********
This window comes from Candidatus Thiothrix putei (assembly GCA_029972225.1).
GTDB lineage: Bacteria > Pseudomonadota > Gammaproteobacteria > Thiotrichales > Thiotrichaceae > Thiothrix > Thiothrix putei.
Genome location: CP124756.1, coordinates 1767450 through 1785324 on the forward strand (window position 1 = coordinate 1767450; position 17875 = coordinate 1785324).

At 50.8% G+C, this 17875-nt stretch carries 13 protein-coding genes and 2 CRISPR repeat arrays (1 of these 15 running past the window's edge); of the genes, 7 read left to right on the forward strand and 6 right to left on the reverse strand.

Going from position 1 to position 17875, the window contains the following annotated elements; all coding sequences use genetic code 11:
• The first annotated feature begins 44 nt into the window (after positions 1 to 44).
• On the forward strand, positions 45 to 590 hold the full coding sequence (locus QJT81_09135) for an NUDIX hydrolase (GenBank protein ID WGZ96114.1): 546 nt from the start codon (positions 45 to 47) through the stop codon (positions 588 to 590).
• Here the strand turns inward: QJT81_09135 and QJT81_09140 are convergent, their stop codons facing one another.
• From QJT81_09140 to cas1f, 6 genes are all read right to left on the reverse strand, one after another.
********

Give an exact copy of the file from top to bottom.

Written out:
This window comes from Candidatus Thiothrix putei (assembly GCA_029972225.1).
GTDB lineage: Bacteria > Pseudomonadota > Gammaproteobacteria > Thiotrichales > Thiotrichaceae > Thiothrix > Thiothrix putei.
Genome location: CP124756.1, coordinates 1767450 through 1785324 on the forward strand (window position 1 = coordinate 1767450; position 17875 = coordinate 1785324).

At 50.8% G+C, this 17875-nt stretch carries 13 protein-coding genes and 2 CRISPR repeat arrays (1 of these 15 running past the window's edge); of the genes, 7 read left to right on the forward strand and 6 right to left on the reverse strand.

Going from position 1 to position 17875, the window contains the following annotated elements; all coding sequences use genetic code 11:
• The first annotated feature begins 44 nt into the window (after positions 1 to 44).
• On the forward strand, positions 45 to 590 hold the full coding sequence (locus QJT81_09135) for an NUDIX hydrolase (GenBank protein ID WGZ96114.1): 546 nt from the start codon (positions 45 to 47) through the stop codon (positions 588 to 590).
• Here the strand turns inward: QJT81_09135 and QJT81_09140 are convergent, their stop codons facing one another.
• From QJT81_09140 to cas1f, 6 genes are all read right to left on the reverse strand, one after another.